Marathon World Record

Marathon World Record

Marathon world record

Two friends discuss a new world record.

Garth: “Did you hear? There’s a new marathon world record.”
Sherwin: “No way.”
Garth: “Yes way, this guy from Kenya ran the Chicago marathon yesterday in two hours and thirty-five seconds.”
Sherwin: “That’s hard to believe. Why are the fastest runners in the world always from Kenya?”
Garth: “They’re not, first of all. Second, they have special shoes.”
Sherwin: “Seriously? Can I buy a pair?”
Garth: “No, we can’t, it’s only for them. It’s a prototype from Nike.”
Sherwin: “That’s not fair.”
Garth: “I know, but what can you do?”
Sherwin: “Not a lot.”
Garth: “You can say that again.”


Yes way is used as a confirmative, denoting the non-impossibility or existence of something somebody said “no way” to. See online Urban Dictionary.
First of all is a phrase used to indicate the most significant thing or component of something. See online Idioms Dictionary.
You can say that again is an informal way to express strong agreement with someone. See online Idioms Dictionary.


New Idioms are “Go easy” and “Give out.” The English grammar focuses on Past Participles.

Peter: “If I were you, I would go easy on the long-distance running.”
Karsten: “Why is that?”
Peter: “Because round about forty or fifty, your knees will start to give out.”
Karsten: “You’re not inspired by these marathon runners, then? Your response is fear?”
Peter: “I’m not a long-distance runner, so inspiration isn’t in the cards for me anyway. I’m just saying you should be careful.”
Karsten: “You realize I’m only nineteen?”
Peter: “Well, you have to look ahead.”
Karsten: “Maybe I shouldn’t live because someday I will die?”
Peter: “I’m not saying that.”
Karsten: “Do you know Jack London? Here is a quote from him: ‘I would rather be ashes than dust.’ “
Peter: “Point taken.”


Go easy means to act with prudence or caution. See online Idioms Dictionary.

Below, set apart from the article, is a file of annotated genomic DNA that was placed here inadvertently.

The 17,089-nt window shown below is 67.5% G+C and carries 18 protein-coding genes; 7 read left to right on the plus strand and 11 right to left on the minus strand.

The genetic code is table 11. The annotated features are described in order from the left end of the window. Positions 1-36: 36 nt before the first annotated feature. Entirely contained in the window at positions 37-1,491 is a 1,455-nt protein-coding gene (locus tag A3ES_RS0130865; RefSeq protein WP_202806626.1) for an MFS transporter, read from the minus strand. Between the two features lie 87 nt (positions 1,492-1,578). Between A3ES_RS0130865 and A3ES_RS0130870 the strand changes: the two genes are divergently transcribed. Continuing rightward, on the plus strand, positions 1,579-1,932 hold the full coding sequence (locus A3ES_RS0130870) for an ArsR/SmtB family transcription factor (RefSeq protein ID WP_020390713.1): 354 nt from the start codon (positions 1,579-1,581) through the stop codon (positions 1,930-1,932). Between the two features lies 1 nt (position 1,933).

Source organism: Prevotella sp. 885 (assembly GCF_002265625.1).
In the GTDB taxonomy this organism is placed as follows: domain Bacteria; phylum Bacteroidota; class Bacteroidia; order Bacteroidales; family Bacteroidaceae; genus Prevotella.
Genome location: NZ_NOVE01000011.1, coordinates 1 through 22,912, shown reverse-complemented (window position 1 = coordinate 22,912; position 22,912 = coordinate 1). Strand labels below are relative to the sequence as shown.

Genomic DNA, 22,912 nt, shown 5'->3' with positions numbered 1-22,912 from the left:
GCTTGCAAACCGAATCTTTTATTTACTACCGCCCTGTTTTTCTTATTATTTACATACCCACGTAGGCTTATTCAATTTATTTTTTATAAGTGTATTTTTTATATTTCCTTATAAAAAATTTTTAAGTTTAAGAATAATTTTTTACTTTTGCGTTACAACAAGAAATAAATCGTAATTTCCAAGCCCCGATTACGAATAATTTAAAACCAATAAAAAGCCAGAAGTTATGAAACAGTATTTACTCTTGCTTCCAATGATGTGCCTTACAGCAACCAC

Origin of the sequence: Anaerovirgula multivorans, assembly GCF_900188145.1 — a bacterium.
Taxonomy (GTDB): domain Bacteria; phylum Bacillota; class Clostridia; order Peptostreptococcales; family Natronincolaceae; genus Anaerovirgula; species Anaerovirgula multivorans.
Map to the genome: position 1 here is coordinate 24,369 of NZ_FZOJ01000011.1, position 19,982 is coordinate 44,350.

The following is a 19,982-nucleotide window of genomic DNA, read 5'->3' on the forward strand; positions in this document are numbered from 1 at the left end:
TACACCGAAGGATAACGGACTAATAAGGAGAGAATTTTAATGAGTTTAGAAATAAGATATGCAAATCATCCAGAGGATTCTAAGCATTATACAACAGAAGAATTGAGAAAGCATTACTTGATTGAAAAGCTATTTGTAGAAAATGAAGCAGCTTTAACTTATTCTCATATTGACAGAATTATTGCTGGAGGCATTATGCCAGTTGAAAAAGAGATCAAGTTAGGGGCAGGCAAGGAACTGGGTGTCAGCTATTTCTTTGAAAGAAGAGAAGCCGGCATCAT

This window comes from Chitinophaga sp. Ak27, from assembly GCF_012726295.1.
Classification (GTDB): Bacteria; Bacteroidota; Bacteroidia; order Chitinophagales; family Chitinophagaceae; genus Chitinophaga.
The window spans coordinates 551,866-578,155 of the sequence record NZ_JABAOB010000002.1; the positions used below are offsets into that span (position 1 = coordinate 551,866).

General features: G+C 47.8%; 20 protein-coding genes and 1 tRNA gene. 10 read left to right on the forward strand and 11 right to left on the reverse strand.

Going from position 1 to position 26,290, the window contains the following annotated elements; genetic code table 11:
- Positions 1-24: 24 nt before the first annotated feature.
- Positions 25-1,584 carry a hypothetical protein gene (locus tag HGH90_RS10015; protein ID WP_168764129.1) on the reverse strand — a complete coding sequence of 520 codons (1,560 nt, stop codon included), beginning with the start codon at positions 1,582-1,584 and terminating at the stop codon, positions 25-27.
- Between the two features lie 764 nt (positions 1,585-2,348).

Round about is chiefly a British idiom and means approximately or roughly. See online Idioms Dictionary.
Give out means to become depleted, suddenly fail or collapse. See online Idioms Dictionary.
In the cards means very likely or certain to happen, occur, or take place; in the future. See online Idioms Dictionary.
Look ahead means to think about the future, to cast one’s gaze forward. See online Idioms Dictionary.
Point taken is a response to someone indicating that their idea, suggestion, or course of reasoning is understandable, and one is willing to accept, consider, or acknowledge it. See online Idioms Dictionary.
Full quote from Jack London: “I would rather be ashes than dust! I would rather that my spark should burn out in a brilliant blaze than it should be stifled by dry-rot. I would rather be a superb meteor, every atom of me in magnificent glow, than a sleepy and permanent planet. The function of man is to live, not to exist. I shall not waste my days trying to prolong them. I shall use my time.”

Suggested Topic for Comments: Past Participles

“You’re not inspired by these long-distance runners, then?” Past participles function as either adjectives or passive verbs. Usually, as in this case with “by + noun phrase,” we have an obvious construction with a passive verb. An example of a past participle functioning as an adjective is the following: “The doorknob was broken.” However, even in this instance the clause could be passive: “The doorknob was broken by gangsters.”

Learn Conversational English
About the Author
English Grammar Categories
480 English Idioms